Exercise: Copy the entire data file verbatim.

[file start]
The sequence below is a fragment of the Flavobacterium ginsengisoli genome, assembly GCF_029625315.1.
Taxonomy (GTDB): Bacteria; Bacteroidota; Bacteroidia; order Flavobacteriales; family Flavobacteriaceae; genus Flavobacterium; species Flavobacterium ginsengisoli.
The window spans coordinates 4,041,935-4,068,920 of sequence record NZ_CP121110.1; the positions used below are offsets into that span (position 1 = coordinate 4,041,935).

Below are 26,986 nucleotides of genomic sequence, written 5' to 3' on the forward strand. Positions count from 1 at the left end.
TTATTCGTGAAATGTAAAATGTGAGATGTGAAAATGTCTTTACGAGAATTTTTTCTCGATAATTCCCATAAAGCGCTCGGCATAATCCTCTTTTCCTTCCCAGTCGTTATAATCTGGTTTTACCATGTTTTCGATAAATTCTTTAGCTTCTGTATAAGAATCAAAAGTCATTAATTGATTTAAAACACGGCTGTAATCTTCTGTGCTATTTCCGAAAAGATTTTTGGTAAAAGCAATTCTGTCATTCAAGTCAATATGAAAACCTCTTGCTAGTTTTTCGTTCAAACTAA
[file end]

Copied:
The sequence below is a fragment of the Flavobacterium ginsengisoli genome, assembly GCF_029625315.1.
Taxonomy (GTDB): Bacteria; Bacteroidota; Bacteroidia; order Flavobacteriales; family Flavobacteriaceae; genus Flavobacterium; species Flavobacterium ginsengisoli.
The window spans coordinates 4,041,935-4,068,920 of sequence record NZ_CP121110.1; the positions used below are offsets into that span (position 1 = coordinate 4,041,935).

Below are 26,986 nucleotides of genomic sequence, written 5' to 3' on the forward strand. Positions count from 1 at the left end.
TTATTCGTGAAATGTAAAATGTGAGATGTGAAAATGTCTTTACGAGAATTTTTTCTCGATAATTCCCATAAAGCGCTCGGCATAATCCTCTTTTCCTTCCCAGTCGTTATAATCTGGTTTTACCATGTTTTCGATAAATTCTTTAGCTTCTGTATAAGAATCAAAAGTCATTAATTGATTTAAAACACGGCTGTAATCTTCTGTGCTATTTCCGAAAAGATTTTTGGTAAAAGCAATTCTGTCATTCAAGTCAATATGAAAACCTCTTGCTAGTTTTTCGTTCAAACTAA